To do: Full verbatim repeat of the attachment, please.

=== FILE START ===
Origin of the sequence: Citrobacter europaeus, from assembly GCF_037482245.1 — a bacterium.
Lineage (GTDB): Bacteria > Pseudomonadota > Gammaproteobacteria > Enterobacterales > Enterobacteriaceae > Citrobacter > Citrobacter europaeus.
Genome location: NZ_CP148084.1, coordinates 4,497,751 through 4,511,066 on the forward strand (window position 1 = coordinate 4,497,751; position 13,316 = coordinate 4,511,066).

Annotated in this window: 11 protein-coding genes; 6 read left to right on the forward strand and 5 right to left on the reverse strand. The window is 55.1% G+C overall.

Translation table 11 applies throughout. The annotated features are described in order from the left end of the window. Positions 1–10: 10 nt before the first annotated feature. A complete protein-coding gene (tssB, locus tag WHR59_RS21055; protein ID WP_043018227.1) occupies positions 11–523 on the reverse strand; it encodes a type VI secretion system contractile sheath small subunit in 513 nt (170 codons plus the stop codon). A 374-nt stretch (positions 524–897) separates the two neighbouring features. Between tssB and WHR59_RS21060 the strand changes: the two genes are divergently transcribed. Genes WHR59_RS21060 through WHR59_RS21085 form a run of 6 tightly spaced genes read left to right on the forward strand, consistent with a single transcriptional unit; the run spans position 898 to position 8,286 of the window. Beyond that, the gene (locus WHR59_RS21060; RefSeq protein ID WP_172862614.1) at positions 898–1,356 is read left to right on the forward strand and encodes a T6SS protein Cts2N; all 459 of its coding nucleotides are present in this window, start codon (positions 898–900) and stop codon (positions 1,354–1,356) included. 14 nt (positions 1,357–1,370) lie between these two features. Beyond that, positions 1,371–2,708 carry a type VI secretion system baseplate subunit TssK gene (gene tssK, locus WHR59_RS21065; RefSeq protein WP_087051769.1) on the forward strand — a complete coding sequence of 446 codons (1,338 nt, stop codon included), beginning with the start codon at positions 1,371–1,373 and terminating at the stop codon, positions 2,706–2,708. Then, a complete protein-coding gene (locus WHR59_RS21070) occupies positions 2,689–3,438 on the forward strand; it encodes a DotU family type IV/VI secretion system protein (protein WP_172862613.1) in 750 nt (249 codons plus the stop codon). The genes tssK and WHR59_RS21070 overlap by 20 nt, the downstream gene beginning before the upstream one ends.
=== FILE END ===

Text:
Origin of the sequence: Citrobacter europaeus, from assembly GCF_037482245.1 — a bacterium.
Lineage (GTDB): Bacteria > Pseudomonadota > Gammaproteobacteria > Enterobacterales > Enterobacteriaceae > Citrobacter > Citrobacter europaeus.
Genome location: NZ_CP148084.1, coordinates 4,497,751 through 4,511,066 on the forward strand (window position 1 = coordinate 4,497,751; position 13,316 = coordinate 4,511,066).

Annotated in this window: 11 protein-coding genes; 6 read left to right on the forward strand and 5 right to left on the reverse strand. The window is 55.1% G+C overall.

Translation table 11 applies throughout. The annotated features are described in order from the left end of the window. Positions 1–10: 10 nt before the first annotated feature. A complete protein-coding gene (tssB, locus tag WHR59_RS21055; protein ID WP_043018227.1) occupies positions 11–523 on the reverse strand; it encodes a type VI secretion system contractile sheath small subunit in 513 nt (170 codons plus the stop codon). A 374-nt stretch (positions 524–897) separates the two neighbouring features. Between tssB and WHR59_RS21060 the strand changes: the two genes are divergently transcribed. Genes WHR59_RS21060 through WHR59_RS21085 form a run of 6 tightly spaced genes read left to right on the forward strand, consistent with a single transcriptional unit; the run spans position 898 to position 8,286 of the window. Beyond that, the gene (locus WHR59_RS21060; RefSeq protein ID WP_172862614.1) at positions 898–1,356 is read left to right on the forward strand and encodes a T6SS protein Cts2N; all 459 of its coding nucleotides are present in this window, start codon (positions 898–900) and stop codon (positions 1,354–1,356) included. 14 nt (positions 1,357–1,370) lie between these two features. Beyond that, positions 1,371–2,708 carry a type VI secretion system baseplate subunit TssK gene (gene tssK, locus WHR59_RS21065; RefSeq protein WP_087051769.1) on the forward strand — a complete coding sequence of 446 codons (1,338 nt, stop codon included), beginning with the start codon at positions 1,371–1,373 and terminating at the stop codon, positions 2,706–2,708. Then, a complete protein-coding gene (locus WHR59_RS21070) occupies positions 2,689–3,438 on the forward strand; it encodes a DotU family type IV/VI secretion system protein (protein WP_172862613.1) in 750 nt (249 codons plus the stop codon). The genes tssK and WHR59_RS21070 overlap by 20 nt, the downstream gene beginning before the upstream one ends.